There’s a lot of data on magnetic media that will soon be lost forever, as floppies weren’t really made to sit in attics and basements for decades and still work. [Chris Evans] and [Phil Pemberton] needed to read some disks that reportedly contained source code for several BBC Micro games, including Repton 3. They turned to Greaseweazle, an interface board that can dump just about any kind of floppy disk if it is attached to the right drive. The problem is that Greaseweazle couldn’t read the disks due to CRC errors. Time to break out the oscilloscope and read the disk manually, which is what they did.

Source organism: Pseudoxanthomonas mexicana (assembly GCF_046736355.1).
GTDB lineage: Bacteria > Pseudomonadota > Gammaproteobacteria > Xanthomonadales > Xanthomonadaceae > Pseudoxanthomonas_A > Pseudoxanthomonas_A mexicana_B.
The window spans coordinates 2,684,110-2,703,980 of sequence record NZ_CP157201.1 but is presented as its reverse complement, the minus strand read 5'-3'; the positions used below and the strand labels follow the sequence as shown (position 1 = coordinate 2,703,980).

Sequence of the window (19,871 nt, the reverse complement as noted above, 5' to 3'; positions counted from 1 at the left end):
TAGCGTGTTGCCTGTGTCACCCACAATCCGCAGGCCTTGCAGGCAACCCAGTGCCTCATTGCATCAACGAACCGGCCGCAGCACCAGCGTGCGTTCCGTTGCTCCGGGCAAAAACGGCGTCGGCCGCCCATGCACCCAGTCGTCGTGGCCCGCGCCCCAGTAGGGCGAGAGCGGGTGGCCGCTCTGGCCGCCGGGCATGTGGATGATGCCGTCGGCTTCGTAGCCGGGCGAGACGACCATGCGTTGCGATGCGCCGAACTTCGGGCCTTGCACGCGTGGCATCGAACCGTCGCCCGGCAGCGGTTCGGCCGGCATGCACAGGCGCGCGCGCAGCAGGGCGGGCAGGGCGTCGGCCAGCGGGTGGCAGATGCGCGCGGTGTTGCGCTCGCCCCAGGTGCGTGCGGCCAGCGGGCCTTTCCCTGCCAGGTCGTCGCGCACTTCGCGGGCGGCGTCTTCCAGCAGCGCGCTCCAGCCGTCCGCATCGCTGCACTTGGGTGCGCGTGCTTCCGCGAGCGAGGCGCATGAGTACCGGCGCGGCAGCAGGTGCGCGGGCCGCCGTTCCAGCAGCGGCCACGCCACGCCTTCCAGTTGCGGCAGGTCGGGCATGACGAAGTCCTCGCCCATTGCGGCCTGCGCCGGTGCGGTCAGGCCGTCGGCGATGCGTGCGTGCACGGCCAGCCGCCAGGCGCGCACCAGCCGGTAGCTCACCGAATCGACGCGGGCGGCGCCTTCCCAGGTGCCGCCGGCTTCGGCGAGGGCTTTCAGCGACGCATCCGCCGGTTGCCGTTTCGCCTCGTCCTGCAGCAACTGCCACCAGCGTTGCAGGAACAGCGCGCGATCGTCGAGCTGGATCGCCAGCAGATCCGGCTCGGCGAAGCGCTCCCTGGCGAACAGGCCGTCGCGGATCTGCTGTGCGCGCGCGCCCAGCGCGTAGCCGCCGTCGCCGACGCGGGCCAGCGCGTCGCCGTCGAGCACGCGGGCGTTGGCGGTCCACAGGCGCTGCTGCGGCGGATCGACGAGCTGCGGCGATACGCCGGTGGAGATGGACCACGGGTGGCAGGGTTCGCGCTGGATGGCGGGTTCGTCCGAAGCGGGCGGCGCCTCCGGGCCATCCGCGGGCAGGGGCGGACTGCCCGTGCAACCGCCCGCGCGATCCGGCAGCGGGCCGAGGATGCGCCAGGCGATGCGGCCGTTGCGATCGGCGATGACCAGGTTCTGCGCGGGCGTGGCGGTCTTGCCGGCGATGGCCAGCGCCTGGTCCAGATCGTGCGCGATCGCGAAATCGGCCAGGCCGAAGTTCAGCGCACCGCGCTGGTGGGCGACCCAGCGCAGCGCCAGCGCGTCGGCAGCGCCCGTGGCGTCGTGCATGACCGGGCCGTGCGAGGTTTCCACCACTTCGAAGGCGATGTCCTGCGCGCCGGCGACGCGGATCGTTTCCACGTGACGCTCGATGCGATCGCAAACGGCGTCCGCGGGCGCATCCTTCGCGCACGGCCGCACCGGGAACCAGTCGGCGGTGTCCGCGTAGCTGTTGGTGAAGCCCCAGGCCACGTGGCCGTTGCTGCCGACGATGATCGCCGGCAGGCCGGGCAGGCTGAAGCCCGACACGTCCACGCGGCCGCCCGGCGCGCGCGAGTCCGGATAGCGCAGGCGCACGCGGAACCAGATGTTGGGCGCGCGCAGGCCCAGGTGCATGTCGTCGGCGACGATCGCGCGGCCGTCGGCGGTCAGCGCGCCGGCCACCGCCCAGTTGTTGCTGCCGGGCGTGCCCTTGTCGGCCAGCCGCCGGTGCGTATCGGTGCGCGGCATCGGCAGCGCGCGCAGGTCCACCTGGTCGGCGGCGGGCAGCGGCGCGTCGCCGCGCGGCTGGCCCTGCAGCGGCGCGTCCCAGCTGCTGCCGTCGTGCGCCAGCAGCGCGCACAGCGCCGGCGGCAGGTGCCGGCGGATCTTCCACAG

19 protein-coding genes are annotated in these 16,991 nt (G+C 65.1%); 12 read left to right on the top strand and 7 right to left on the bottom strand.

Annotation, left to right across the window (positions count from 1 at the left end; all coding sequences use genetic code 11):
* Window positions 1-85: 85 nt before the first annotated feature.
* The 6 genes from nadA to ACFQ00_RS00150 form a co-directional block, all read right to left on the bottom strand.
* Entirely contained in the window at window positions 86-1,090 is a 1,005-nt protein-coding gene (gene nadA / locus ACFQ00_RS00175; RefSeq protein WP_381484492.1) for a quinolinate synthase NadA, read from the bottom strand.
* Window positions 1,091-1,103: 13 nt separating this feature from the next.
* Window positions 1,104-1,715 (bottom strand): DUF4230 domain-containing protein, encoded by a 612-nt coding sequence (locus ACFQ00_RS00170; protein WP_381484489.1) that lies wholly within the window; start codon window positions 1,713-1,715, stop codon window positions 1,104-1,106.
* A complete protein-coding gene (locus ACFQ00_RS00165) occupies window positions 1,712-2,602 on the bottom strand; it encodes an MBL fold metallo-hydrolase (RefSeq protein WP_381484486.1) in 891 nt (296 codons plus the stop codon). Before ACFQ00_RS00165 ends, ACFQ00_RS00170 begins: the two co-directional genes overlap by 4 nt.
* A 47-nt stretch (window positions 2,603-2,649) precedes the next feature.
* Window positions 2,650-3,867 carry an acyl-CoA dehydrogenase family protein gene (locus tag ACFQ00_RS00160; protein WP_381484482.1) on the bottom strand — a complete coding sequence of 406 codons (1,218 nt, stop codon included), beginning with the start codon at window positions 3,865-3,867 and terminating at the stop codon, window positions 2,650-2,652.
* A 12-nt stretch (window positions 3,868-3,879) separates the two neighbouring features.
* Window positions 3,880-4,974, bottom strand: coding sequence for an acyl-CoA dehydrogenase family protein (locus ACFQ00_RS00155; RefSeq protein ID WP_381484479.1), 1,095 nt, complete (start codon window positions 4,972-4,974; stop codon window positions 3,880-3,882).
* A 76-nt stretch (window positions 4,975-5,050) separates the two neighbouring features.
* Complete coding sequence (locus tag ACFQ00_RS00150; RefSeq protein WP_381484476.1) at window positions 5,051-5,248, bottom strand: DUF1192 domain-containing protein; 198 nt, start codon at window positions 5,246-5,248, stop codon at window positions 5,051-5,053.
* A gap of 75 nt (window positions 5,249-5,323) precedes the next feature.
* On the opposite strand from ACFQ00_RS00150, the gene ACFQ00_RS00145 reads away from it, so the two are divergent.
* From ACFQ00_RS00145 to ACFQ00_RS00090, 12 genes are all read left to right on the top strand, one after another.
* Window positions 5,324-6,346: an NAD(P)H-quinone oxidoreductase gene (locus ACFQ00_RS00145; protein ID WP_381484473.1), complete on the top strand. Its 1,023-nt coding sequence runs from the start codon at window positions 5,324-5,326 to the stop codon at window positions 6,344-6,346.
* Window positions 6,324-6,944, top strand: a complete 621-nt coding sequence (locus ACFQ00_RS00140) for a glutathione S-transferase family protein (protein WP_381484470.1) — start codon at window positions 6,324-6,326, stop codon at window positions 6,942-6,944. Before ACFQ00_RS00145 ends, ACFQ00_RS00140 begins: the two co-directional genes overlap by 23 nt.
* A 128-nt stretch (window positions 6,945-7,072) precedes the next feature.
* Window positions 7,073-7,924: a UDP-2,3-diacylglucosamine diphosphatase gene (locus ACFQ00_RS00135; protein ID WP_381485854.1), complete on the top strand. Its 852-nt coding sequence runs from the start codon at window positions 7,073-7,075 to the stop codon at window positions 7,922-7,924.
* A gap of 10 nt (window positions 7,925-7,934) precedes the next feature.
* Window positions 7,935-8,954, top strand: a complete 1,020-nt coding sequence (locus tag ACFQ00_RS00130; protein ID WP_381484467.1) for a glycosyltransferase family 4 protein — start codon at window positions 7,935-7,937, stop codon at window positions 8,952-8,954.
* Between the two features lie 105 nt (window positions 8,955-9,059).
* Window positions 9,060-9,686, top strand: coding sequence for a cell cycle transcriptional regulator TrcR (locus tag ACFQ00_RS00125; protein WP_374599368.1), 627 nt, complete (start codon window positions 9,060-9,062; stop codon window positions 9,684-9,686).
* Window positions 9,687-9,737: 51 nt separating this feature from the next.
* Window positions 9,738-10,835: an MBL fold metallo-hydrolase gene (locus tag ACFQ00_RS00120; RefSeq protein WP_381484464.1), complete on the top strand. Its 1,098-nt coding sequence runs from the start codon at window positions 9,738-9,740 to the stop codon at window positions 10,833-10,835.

Greaseweazle provides a nice display of read sectors and shows timing coming from the floppy read head. The disk in question looked good with reasonably clean timing clocks except in the area of one sector. At that point, the clocks degenerated into noise. Looking on the disk, it was easy to see why. The actual media had a small dent in it.